Whereas the original comic book tale found Judge Death inhabiting the body of Judge Anderson, Briggs’ draft found the supernatural lawman possessing the body of an Umpty Candy warehouse raid casualty. “The guy who ends up being killed and taken off the the morgue, his body’s taken over by Judge Death at one of the sector houses, which are local police precincts in Mega City One. So that was … the beginning of Judge Death in Mega City.”

Ultimately, Briggs stayed fairly faithful to the original 2000 AD stories which introduced Judge Death and the Dark Judges. “Like I did with my later Hellboy adaption, it’s essentially the first two Dark Judge stories put together. It’s Death, coming to Mega City One. Death ending up in the Boing Sphere. Death coming out of the Boing Sphere. Death bringing over the Dark Judges. The Dark Judges transmogrifying Mega City while killing the populace…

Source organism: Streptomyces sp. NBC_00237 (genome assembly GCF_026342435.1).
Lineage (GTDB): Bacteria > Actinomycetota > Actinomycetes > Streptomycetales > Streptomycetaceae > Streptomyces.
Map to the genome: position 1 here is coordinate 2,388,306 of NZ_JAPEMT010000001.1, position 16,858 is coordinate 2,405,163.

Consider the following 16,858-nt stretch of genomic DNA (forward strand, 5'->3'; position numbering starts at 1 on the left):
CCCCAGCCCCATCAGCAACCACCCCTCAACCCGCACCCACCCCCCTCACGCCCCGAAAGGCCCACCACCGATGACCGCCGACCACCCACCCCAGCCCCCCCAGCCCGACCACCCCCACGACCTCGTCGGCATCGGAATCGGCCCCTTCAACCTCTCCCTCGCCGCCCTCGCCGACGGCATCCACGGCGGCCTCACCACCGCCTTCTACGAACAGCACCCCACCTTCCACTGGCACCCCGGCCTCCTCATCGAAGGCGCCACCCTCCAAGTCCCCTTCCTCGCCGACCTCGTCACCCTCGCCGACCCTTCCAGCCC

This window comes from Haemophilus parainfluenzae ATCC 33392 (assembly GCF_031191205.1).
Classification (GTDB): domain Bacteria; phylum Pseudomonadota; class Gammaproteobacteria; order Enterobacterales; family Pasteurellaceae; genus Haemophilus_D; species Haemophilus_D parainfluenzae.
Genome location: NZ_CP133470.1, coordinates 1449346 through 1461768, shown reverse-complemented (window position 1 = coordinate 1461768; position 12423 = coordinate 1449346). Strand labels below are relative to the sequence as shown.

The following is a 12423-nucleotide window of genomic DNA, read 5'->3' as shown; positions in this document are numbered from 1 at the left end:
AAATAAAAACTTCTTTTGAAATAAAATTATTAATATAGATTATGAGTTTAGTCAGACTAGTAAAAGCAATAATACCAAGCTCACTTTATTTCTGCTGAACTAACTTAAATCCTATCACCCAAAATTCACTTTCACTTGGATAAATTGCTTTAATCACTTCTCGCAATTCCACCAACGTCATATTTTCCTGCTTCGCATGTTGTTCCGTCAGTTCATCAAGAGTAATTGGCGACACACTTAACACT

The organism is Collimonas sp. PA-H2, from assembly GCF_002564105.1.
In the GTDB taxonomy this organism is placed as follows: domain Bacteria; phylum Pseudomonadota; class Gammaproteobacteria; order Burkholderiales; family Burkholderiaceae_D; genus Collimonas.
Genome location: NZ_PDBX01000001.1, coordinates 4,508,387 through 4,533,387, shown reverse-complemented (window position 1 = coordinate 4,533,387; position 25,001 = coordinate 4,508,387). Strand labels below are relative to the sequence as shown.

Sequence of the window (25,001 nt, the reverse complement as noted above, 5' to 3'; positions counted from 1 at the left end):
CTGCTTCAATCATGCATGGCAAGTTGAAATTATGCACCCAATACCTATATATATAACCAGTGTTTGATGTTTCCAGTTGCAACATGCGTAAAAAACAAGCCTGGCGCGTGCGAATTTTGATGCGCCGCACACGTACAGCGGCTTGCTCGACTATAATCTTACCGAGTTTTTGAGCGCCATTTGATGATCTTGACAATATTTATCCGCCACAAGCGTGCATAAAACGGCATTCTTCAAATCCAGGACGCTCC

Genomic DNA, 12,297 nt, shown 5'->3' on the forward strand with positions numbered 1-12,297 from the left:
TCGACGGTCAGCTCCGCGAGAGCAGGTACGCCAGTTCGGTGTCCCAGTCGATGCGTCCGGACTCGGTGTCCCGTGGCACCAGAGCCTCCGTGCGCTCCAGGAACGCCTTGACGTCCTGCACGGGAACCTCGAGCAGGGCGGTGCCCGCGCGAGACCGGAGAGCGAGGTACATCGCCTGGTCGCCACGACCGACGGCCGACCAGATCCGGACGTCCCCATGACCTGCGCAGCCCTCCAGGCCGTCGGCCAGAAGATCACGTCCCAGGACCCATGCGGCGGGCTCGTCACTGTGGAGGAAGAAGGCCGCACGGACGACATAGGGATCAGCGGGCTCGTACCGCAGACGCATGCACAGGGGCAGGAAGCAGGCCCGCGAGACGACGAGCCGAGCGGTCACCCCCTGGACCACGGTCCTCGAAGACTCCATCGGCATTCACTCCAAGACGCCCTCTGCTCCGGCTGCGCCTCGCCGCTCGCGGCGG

“While it’s comic book, while it’s science fiction, it was also [meant to be a horror film]. If you’ve read the comic, it was that. Death putting his hands into people, and so on. We would have been firmly venturing off into ‘horror’ territory. Because, the Dark Judges are horrific. I don’t know what rating the movie would have had. Certainly probably more than the film that got made. I honestly do think that Judge Death should have been made as that first Dredd movie. But … I’m sort of glad that it didn’t happen. I think in a way, ironically, Charlie may have been right. Maybe the technology wasn’t there at the time to realize it. Now the Dark Judges, I have no doubt, would be CG creations. Now, they’re doable. Back then, would’ve been tricky.

“Honestly, the stuff I was writing…I would say that I don’t know if it was capable of being realized. Here’s the interesting thing – there’s a guy named John Gaeta, who ended up being the visual effects supervisor on the Matrix movies, and he put a company together prior to The Matrix which did the effects on Judge Dredd. So all of that stuff that you see, like the ruined aboveground Earth that the machines have all destroyed in the Matrix, with those cancerous looking skyscrapers – that stuff he did five years later was kind of the look I wanted for what Judge Death and the Dark Judges would have been turning Mega-City One into block by block by block as they expand out their force bubble and slowly destroy the city.